The trout fisherman has at his disposal, unlike so many other outdoor activities, a fallback position. Whilst the world is experiencing a deluge of rain, freak storms, flash floods, and complicated explanations of jet streams, we can throw a log in the log burner (essential in a July like this one) and settle down to tie flies. Fly tying I describe as a form of Methadone for people who are addicted to fly fishing, not quite the real thing, but a passable alternative until you can do the real thing.
The non stop sheeting rain last week had parts of the South West and Midlands sandbagging up to the bedroom windows, uprooted trees were being swept down unseasonally high and fast Welsh rivers. I decided there wasn’t anything I could do, things couldn’t get any worse so I’d go fishing. What astonished me was watching flies emerge from raindrop splattering river surface. I couldn’t identify what they were other than some kind of upwing olive, but occasionally I could see a different surface disturbances which were fish taking emergers just sub surface.
In a desperate attempt to catch something, unable to see the end of my fly line, never mind a fly, I tied on one of these patterns more in hope than expectation, but it had a CDC bubble wing that I could see and would float, as well as making a discernible surface shape to fish. Within seconds I had a take and a fish, followed by another couple in the next half hour. Sometimes, there is just no logic to what fly will take a fish in unusual circumstances. What I did realise is that the fish are less cautious because you as a fisherman are obscured. However, by this time, I was at that stage that maybe only fly fishermen know. Water was rolling off the hat and down my neck, rolling down my wrist as I held the rod, and wicking up my sleeves, and the occasional cold shiver had set in.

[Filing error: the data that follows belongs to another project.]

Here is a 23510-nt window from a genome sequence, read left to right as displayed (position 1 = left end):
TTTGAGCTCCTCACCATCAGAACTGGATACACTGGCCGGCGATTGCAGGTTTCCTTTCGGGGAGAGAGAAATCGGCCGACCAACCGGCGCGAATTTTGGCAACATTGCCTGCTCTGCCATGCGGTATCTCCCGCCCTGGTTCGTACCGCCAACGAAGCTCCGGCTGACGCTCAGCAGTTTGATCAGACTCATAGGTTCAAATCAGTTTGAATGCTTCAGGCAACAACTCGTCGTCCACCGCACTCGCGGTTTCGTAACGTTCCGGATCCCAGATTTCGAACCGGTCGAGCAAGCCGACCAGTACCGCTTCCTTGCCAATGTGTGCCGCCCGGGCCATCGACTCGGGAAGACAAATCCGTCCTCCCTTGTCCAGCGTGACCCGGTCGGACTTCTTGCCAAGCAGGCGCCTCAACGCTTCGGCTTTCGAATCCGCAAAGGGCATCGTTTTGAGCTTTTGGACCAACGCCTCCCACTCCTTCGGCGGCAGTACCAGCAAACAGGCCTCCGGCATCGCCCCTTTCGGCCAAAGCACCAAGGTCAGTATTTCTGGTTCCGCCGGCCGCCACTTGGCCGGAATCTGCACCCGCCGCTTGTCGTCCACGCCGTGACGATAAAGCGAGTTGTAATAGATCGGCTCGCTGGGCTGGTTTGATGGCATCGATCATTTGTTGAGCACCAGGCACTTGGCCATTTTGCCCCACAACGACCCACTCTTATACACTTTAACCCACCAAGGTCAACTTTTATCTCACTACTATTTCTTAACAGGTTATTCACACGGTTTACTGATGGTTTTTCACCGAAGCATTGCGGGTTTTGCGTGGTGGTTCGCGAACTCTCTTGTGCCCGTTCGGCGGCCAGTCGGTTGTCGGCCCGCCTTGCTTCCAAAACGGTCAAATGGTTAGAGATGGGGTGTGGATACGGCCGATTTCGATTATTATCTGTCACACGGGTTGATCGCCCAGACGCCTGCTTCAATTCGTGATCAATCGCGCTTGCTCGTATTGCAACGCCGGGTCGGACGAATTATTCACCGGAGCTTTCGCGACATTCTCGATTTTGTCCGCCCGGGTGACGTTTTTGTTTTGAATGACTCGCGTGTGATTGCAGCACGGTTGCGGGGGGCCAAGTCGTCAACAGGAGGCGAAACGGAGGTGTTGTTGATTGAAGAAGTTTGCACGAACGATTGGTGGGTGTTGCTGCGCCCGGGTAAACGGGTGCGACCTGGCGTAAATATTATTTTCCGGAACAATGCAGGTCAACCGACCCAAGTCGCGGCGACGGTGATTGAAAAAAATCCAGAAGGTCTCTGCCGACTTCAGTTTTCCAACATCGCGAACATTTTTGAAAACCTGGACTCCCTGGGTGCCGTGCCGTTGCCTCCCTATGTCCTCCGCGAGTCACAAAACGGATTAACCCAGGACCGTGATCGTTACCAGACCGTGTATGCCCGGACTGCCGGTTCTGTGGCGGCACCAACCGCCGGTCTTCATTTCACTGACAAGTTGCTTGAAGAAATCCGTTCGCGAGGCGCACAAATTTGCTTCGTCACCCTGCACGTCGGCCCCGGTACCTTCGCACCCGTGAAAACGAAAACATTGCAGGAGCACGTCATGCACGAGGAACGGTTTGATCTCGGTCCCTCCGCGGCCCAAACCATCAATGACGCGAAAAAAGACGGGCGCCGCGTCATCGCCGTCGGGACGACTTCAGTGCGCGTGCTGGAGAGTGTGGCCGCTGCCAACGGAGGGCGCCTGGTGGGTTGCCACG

Returning home only to watch incessant rain for the next few days left me going through my end of season, sorting and re-sorting of fly boxes, until I settled into the realisation that I just had to tie flies because I wasn’t going fishing. I tied up a dozen of these which are essentially a basic emerging mayfly, so as to have them available, because if I believe the media’s weather pessimists, this rain isn’t going to let up for some time, and these flies float and can be seen through all the dimpled surface by fish and myself. If you don’t use them, keep them for next season, and tie them slightly different shades, not just Mayfly emerger colours. his is a standard tying process, nothing fancy.
The Hook is a Daiichi #12. I’ve used brown tying thread, normal pheasant tail herls for the three or two tails, whatever your choice. As you come to the bend in the hook, catch in a piece of normal embroidery thread in a colour of your choice, this is dark olive brown. Dub the thread with a noodle of dubbing, this is just a creamy ginger rabbit, but I’ve used other colours as well. Stop winding the noodle at the upward bend part of the hook shank. Let it hang, and then counter to the way of the noodle you’ve just wound, rib the abdomen in neat spacing turns, tie down the end with the thread, give it a couple of wraps, snip off all the waste.
At this point tie in two CDC feathers, inset to each other, tied in tight to the shank, with their butts towards the eye, BUT, they must remain on top of the hook, not swivel. Dub the thread with either a Hares mask mix, or, as in this case, I’ve used some dark almost black CDC fibres plucked off a couple of feathers dubbed onto the tying thread, and then wind them up towards the eye, stopping a couple of mm (3/16ths) off the eye. The thread must be clean for when you tie down the CDC wing next. Use your dubbing needle to helo in lifting and curling the shape of the bubble part of the wing, and pinch and hold down while you tie it down with a couple of threads immediately behind the eye. Snip off the waste thats extending over the eye, form a neat head and snip off the thread. How easy does tying an emerger get ? Ensure the eye is clear and doesn’t prevent the tippet tying on when stood in the river.